How To Have A Solid Downward Facing Dog

Updated: Oct 7, 2019

It’s one of the most common and simple looking poses in the yoga world.

Yet, to understand it properly, it’s more complex and more challenging when you’re just starting out.

When I first started out, I took this pose for granted. 

It’s used a lot as a transition or as a relaxing pose. A break in the sequence. I thought this pose was easy.

It really isn’t!

So, this little post in the yoga poses sequence will focus on the downward facing dog.

Areas targeted

The downward facing dog is a great back body strengthener and a great pose to see how the legs and the arms can effect the spine.

Muscles that are worked include...

  • Shoulders

  • Lats

  • Glutes

  • Hamstrings

  • Calves

  • Triceps

  • Obliques

  • Quads

  • Soles of your feet

It’s important as a beginner to learn this pose, as it's foundational (by that I mean used often and so many knock on benefits to other poses) and it’s easy to do wrong. Being aware of the areas that can go wrong will hopefully help you correct them and reap the many benefits this pose has to offer.

Speaking of which, benefits include...

  • Stronger arms and shoulders

  • Significant increase in relative strength

  • Tones the front and side abs

  • Lengthens the back of your legs

  • Increased blood flow to the brain

  • Strengthens the spinal extensors

  • Energises the body

Limitations that could hold you back

There are many limitations in the body that can make this pose more challenging. There are ways to modify the pose to make it more comfortable so be aware of them and how to fix them.

  • Difficulty opening shoulders - If this is the case, raise your hands by placing them on some blocks.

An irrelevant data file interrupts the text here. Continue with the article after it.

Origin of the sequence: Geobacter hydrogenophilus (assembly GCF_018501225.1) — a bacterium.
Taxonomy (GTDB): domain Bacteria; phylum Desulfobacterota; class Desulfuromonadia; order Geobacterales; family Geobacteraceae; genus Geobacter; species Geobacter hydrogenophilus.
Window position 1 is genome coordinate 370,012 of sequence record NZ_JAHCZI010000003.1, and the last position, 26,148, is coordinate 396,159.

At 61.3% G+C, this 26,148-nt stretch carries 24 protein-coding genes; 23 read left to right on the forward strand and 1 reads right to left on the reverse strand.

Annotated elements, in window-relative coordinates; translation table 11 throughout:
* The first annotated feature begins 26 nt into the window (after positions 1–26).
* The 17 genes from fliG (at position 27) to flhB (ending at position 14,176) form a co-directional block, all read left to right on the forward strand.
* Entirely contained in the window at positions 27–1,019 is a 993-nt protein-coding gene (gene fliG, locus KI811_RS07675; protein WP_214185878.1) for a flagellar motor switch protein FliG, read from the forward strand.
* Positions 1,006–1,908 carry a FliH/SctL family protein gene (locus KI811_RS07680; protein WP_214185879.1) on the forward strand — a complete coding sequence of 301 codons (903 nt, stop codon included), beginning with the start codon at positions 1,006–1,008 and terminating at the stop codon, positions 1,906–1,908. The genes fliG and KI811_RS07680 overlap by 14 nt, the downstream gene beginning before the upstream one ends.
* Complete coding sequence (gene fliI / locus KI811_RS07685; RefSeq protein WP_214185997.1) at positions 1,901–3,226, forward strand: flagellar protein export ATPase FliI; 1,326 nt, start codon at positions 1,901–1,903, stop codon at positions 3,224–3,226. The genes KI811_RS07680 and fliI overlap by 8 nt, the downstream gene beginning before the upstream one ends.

• Can’t get heels to the floor - Bend your knees

  • The back bends - It’s imperative you keep your back straight so bend your knees if you feel your back is bending.

The mistake I made with this pose it’s thinking it’s more important to focus on the hamstrings as a priority. It’s not, the priority is a straight spine so don’t push your straight legs to the floor as much as you can and sacrifice a bent back.

Steps and variations toward a solid downward dog

  1. Come into a table top position, with your knees under your hips and wrists under your shoulders. 

  2. On an exhale, lift your knees away from the floor. Keep your knees slightly bent to begin with and start to point your bum to the ceiling, with the pelvis in an anterior tilt. Draw your inner legs into the groin from your ankles

  3. Push your thighs back and start to push your heels down to the floor and be sure to not lock the knees out. (Be mindful of what effect this is having on your back. If it’s rounding, bend the knees so you can straighten it).

  4. Start to create firmness in your arms and press the weight actively into the floor from your inner hands. Lift your inner arms from the wrists and into your shoulders. Firm the shoulders blades and keep them wide. Keep your head between your arms.

  5. To come out of the pose, bend your knees. You could even take Childs pose from this pose.

Work your way upto 1-3 minutes.

How to make it more challenging

You can make this more challenging by taking an arm away from the floor and to the side of your body or even lifting one leg up away from the floor and a straight line from your heel down to your shoulder.

Give this a go and let me know how you get on. It’s an incredible pose for creating strength in the back body!

In a bit.

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